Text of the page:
Monday, September 20, 2010

If I Were A Rich Man

Yesterday a man said to a rather large assembly of people of which I was a part, “I am not a rich man.” As this statement was made, the man stood well dressed and apparently well nourished. He spoke these words freely in his capacity as someone who is gainfully employed full time. These words echoed through his workspace, a place that has walls and a roof, temperature controls to shield him from the deadly heat of the Texas summer, the drenching rains of the frequent gulf storms and the cold chill of those frigid winter days, and it has running water and indoor plumbing. He arrives at this place each day in an equally well appointed luxury car. But, he says that he is not a rich man.

It was all I could do to keep from laughing aloud at this ridiculous utterance. I then thought that perhaps I should ask, “Well then, are you a poor man?” Had I been bold enough to make this inquiry, I suspect that it would have been perceived as a sarcastic remark. Admittedly, I am capable of sarcasm at the drop of the hat, but that is really not what I was thinking. I honestly wonder if there is anything between rich and poor. To me, it is like being pregnant – either you are or you're not. Nothing exists between the two.

I realize that this is a rather black and white picture of the issue. In an effort to not be so quick to jump to conclusions, I did some research on the state of being rich and being poor..

In the words of Tevye in Fiddler on the Roof, a rich man does not have to work hard all day. He lives in a big tall house with rooms by the dozen right in the middle of town.This house has a fine tin roof with real wooden floors below. His house has one long staircase just going up and one even longer coming down, and one more leading nowhere, just for show. The yard is filled with animals whose squeals announce to the neighbors that this is indeed the home of a wealthy man. This man has a wife who sports a double chin, the mark of a wealthy man’s wife, and who struts around like a peacock while screaming at the servants day and night.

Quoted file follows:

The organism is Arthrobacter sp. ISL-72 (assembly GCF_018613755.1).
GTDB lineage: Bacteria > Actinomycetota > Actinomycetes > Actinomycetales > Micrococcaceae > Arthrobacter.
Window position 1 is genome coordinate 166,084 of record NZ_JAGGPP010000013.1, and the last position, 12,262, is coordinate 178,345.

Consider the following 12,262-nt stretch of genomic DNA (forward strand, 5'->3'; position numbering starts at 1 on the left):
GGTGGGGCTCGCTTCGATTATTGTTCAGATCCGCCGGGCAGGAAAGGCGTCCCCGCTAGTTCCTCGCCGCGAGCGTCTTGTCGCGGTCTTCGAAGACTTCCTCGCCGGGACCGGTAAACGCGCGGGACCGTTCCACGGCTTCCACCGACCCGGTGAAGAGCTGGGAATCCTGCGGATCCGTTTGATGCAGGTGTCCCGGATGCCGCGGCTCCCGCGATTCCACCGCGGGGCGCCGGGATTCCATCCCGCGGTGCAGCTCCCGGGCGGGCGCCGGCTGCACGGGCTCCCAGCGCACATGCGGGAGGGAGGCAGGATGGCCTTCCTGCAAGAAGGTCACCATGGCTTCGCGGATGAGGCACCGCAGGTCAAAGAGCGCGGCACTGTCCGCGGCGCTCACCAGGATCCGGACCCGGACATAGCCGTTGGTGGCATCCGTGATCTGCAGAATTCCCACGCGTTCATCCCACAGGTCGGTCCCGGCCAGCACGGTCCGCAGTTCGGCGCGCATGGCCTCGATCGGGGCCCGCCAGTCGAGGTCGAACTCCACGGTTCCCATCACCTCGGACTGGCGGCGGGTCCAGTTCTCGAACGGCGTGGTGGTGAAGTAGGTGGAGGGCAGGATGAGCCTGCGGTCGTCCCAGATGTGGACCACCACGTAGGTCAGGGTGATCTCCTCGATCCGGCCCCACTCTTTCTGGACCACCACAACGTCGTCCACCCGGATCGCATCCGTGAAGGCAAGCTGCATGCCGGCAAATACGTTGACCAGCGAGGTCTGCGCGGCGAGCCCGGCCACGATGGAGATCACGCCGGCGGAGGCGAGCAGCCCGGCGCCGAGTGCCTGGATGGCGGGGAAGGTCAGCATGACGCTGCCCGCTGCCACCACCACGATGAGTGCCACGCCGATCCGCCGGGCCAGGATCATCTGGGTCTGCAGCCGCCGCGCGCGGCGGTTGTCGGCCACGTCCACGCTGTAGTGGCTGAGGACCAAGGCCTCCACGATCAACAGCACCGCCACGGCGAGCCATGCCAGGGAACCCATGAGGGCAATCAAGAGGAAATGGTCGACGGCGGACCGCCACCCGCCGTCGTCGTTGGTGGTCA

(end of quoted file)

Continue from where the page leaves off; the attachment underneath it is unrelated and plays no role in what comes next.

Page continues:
According to Tevye, to a rich man would come the most important men in town seeking advice. One with wealth is revered like Solomon the Wise. And so says Tevye, it doesn’t make one bit of difference if I answer right or wrong. When you're rich, they think you really know!A rich man also has time to sit in the synagogue and pray. And maybe have a seat by the Eastern wall. He has time to discuss the holy books with the learned men several hours every day.

The dictionary says that a rich man has wealth or great possessions; he is abundantly supplied with resources, means, or funds. That is perhaps the Reader’s Digest condensed version of Tevye’s description.

To most, the familiar understanding of “poor” is having very little money, goods, or means of support. It also means faulty, inferior, or lacking. “Poor” may be understood as deficient, inadequate, or lacking in moral excellence.

Though the “not rich” man mentioned above does not have a double-chinned wife running screaming at servants or a yard full of noise making animals, neither is he lacking in money, goods, or a means of support. He lives much closer to the description of rich than he does poor. He may only be living in the first trimester of richness, but by all accounts, he is rich. To claim otherwise is an outright lie. To claim otherwise is to show a lack of understanding as to what rich and poor really are. To claim otherwise is to proclaim oneself as ignorant to the plight of those way too many in this world are truly poor.

Perhaps what he meant to say is that he is not rich in understanding, or compassion, or truth.